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May 24, 2016

Hungary to EU: We cannot support a resolution that does not reduce migration

The EU’s proposal is a motivator for migration instead of being concerned about how to reduce migration into Europe

Hungary can only support an EU resolution that is aimed at reducing migration, Minister of Foreign Affairs and Trade Péter Szijjártó has said.

During Monday’s meeting of EU foreign ministers, he said that the EU’s proposal with relation to migration is more of a motivator for migration instead of being concerned about how to reduce the level of migration into Europe.

The minister said the proposal on migration put forward by the European Union’s High Representative for Foreign Affairs, and which she would like to have adopted by the Member States’ ministers at Monday’s session, was totally unacceptable.

"The proposal says nothing about protecting the EU’s external borders and includes no proposal for the survival of the Schengen Area," he stressed. “It is extremely unbalanced. It includes the well-known bad approaches arranged around a totally flawed concept," he added.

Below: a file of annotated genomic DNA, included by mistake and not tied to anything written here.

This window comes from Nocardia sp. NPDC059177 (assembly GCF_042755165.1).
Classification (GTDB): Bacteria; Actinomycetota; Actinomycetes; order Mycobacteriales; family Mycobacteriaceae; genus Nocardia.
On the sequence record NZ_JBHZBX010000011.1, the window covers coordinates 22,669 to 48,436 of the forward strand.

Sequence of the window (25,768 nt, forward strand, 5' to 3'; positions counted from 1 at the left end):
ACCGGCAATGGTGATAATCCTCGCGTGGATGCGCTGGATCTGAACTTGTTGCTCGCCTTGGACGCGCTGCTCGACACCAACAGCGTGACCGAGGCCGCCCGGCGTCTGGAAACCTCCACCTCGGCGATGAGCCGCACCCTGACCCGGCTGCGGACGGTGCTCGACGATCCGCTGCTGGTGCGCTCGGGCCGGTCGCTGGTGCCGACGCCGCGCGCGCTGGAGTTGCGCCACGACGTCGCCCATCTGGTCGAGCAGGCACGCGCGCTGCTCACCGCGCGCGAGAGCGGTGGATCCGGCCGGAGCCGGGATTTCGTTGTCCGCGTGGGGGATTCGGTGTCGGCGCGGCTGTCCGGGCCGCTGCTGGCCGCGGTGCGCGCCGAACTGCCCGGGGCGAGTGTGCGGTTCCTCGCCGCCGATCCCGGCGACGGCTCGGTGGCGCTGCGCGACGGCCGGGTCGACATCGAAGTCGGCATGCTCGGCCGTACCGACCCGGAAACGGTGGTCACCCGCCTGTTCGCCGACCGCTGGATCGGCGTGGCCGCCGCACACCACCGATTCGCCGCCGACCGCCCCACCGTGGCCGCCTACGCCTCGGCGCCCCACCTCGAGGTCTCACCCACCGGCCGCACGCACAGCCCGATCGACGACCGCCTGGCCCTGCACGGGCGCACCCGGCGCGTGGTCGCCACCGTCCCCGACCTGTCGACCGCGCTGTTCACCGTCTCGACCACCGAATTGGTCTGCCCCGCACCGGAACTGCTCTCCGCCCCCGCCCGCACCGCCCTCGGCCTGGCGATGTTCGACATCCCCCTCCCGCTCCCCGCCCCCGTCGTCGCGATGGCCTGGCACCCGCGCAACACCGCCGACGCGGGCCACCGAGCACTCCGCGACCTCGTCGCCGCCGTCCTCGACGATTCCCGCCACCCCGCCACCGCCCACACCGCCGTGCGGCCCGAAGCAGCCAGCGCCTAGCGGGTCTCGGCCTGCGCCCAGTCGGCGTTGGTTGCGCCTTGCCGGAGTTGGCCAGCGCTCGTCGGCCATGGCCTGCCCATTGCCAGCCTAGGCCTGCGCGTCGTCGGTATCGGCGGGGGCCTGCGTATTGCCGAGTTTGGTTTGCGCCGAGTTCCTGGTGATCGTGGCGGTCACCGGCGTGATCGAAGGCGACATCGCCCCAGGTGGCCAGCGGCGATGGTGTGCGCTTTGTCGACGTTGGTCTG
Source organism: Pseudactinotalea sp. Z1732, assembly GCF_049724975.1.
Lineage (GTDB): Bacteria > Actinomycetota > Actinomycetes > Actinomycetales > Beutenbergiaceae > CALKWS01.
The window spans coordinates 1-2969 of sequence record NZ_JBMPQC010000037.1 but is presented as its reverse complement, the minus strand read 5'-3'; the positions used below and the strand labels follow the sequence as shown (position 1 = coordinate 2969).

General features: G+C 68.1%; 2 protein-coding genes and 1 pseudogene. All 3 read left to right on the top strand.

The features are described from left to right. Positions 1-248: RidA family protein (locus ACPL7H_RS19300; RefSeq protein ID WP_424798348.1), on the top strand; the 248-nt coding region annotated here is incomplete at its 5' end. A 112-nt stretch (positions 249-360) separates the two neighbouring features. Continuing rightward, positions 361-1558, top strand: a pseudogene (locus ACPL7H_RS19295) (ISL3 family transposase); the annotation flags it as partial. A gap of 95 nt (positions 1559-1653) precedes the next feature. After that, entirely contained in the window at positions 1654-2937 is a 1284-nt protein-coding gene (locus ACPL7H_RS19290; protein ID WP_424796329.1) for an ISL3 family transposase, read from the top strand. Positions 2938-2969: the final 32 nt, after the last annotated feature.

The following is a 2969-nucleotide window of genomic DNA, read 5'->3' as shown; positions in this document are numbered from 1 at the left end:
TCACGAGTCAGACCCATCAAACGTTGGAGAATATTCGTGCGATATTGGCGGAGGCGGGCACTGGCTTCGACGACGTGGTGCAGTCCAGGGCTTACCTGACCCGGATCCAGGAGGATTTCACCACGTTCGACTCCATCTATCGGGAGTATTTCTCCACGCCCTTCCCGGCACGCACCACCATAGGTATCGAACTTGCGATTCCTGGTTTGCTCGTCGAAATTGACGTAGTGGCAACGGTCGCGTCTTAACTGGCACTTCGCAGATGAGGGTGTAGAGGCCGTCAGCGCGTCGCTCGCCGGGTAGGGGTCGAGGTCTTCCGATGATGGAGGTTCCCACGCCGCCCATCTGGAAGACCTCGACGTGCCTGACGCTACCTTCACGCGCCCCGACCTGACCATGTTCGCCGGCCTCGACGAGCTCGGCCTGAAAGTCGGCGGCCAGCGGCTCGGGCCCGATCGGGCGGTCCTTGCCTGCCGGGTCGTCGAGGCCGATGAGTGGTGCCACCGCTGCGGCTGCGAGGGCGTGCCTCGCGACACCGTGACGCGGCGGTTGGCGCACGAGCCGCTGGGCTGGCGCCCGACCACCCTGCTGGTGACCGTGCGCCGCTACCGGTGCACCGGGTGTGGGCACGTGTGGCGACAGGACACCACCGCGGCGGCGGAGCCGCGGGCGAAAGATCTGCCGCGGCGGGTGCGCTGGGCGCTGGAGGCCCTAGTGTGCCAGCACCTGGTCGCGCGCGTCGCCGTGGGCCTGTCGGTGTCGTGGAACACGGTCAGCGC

Minister Szijjártó, Czech Foreign Minister Lubomir Zaoralek and Slovakian Minister of Foreign Affairs Miroslav Lajcak were all present at the Brussels meeting of EU foreign ministers

Minister Szijjártó expressed his regret that the resolution incorporates several elements from the Italian Prime Minister’s migration proposal package but does not include elements from the Schengen 2.0 plan put forward by Hungary’s prime minister.

“Hungary can only accept the proposal if conforming to responsibilities relating to border protection and the Hungarian Schengen 2.0 migration proposal package are also mentioned in the resolution, as well as the fact that hot spots (EU-operated asylum seeker registration centres) must be established outside the EU so that the question of who is entitled to enter the territory of the European Union can already be decided there,” he emphasized.

According to the minister, the fact that the text states that support must be provided to countries from which migration is set out for Europe, but does not mention what conditions such funding is tied to, is also unacceptable. “European taxpayers’ money should be used by beneficiary countries to reduce emigration and immigration to Europe," he concluded.